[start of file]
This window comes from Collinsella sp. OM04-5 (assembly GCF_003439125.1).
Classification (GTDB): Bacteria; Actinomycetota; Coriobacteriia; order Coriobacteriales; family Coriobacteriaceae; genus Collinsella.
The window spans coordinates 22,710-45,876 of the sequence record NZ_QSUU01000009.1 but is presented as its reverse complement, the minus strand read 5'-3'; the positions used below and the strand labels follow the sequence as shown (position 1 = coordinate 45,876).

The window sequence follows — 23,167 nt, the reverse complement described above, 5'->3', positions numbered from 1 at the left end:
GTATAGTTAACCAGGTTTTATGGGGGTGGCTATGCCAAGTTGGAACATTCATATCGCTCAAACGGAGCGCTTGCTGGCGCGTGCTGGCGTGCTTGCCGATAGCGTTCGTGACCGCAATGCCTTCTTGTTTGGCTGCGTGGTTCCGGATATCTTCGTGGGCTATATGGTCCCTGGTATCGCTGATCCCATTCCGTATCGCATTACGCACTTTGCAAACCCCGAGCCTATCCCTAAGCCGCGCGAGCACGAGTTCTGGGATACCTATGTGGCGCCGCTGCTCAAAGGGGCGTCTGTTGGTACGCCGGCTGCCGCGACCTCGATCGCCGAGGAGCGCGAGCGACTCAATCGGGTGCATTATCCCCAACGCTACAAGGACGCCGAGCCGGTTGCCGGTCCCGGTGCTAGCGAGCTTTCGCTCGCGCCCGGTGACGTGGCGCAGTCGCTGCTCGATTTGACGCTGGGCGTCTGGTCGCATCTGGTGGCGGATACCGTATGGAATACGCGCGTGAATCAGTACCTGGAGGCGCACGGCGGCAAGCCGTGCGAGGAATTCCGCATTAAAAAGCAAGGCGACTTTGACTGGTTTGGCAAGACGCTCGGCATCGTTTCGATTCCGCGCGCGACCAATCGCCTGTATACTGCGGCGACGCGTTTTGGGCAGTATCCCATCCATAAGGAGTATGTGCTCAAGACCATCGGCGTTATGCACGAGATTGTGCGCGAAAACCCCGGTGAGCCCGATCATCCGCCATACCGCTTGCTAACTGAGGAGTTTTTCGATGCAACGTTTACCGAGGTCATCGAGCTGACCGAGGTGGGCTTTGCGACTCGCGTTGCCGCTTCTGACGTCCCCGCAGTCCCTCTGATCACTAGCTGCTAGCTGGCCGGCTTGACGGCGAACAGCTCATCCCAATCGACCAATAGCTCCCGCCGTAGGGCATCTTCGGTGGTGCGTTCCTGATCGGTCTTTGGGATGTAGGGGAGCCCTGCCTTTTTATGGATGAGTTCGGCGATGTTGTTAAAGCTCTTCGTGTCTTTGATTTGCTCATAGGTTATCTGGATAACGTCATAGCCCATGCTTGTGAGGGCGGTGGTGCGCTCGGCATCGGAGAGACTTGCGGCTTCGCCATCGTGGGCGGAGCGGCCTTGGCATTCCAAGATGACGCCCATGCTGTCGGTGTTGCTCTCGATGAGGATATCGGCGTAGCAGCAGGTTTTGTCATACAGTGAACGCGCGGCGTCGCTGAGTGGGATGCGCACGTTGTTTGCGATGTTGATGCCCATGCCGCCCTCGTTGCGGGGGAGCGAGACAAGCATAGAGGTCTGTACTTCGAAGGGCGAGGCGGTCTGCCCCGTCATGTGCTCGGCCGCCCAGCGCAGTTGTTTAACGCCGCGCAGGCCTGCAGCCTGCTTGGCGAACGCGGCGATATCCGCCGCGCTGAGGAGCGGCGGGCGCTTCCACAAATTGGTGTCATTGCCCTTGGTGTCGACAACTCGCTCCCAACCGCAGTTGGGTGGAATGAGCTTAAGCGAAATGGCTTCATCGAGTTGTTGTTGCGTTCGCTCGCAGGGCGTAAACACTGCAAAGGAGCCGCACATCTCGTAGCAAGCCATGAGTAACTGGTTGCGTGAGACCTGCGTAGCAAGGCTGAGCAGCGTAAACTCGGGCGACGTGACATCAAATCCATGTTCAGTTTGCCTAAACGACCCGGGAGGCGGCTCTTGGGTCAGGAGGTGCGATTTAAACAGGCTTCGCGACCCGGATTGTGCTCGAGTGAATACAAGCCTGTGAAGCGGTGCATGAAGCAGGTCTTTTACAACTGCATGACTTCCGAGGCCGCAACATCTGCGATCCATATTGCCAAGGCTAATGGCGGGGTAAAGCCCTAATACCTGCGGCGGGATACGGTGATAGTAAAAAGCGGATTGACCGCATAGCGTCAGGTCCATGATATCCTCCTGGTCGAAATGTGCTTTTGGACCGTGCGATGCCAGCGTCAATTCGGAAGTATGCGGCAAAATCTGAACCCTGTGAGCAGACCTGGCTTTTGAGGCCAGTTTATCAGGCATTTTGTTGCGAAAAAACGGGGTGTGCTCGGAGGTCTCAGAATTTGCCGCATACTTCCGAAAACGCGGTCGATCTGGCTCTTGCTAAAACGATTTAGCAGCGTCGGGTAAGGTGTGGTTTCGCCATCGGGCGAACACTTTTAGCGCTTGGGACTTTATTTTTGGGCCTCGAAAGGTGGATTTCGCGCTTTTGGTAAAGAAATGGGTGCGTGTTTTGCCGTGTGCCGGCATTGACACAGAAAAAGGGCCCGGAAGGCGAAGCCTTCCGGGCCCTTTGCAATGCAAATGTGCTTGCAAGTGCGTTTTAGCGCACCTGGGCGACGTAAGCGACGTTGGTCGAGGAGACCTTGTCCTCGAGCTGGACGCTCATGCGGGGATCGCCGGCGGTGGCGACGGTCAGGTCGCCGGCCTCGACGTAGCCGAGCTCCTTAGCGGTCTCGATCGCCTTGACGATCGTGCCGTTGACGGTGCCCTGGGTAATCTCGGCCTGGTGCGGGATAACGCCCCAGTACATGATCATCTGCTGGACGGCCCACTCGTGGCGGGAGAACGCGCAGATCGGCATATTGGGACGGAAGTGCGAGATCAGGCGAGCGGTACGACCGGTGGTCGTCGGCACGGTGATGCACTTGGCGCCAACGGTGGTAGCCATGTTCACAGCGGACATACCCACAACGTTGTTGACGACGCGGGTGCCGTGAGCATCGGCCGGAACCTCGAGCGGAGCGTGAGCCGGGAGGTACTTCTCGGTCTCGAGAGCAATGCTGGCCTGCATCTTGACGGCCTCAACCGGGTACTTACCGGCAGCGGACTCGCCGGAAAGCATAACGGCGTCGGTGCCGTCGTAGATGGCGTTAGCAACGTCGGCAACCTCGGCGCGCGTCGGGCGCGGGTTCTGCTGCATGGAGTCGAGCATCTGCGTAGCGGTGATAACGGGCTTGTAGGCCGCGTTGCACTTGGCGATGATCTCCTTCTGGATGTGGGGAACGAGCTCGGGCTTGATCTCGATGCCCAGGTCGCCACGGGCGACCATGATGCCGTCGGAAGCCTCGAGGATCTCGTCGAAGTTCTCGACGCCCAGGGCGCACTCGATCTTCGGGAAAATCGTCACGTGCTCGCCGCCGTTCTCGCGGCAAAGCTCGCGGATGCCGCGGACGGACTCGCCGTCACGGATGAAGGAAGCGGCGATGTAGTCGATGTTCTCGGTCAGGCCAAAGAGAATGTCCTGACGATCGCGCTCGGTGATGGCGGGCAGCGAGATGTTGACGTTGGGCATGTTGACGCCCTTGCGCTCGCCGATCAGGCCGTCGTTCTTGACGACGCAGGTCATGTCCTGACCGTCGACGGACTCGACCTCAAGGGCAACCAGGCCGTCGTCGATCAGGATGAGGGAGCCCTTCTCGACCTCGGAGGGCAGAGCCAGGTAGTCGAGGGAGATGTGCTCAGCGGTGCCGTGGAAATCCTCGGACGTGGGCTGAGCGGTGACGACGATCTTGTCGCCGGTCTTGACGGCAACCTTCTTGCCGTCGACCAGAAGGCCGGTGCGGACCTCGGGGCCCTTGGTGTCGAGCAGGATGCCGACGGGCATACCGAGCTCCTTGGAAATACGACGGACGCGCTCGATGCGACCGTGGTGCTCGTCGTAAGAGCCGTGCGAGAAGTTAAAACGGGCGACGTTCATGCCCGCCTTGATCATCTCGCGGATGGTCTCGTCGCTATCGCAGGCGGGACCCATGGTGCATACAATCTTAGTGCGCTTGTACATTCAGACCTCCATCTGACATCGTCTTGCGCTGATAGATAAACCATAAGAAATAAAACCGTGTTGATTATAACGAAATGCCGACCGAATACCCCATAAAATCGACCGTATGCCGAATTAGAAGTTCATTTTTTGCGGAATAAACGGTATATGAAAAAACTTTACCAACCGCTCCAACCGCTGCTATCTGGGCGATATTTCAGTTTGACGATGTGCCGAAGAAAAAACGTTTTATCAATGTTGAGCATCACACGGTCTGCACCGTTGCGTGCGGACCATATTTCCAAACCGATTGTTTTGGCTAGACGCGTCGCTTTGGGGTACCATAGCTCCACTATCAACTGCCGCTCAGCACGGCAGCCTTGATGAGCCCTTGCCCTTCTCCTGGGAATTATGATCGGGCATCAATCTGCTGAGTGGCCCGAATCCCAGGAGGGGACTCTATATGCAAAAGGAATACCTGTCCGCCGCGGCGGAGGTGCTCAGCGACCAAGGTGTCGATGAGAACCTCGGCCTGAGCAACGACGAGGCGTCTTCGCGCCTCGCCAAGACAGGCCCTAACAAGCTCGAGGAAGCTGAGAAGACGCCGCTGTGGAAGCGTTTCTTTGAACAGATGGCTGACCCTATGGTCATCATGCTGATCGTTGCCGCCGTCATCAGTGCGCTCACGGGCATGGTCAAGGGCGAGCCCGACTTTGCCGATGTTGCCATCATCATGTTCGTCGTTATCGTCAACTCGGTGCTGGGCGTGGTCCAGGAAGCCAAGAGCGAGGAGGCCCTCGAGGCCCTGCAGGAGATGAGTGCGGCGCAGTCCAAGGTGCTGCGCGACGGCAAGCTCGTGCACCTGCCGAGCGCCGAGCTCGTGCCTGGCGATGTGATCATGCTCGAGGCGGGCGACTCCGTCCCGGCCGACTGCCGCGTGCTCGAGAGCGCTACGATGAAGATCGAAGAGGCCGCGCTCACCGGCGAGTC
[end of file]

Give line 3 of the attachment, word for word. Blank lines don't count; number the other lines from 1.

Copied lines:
The window spans coordinates 22,710-45,876 of the sequence record NZ_QSUU01000009.1 but is presented as its reverse complement, the minus strand read 5'-3'; the positions used below and the strand labels follow the sequence as shown (position 1 = coordinate 45,876).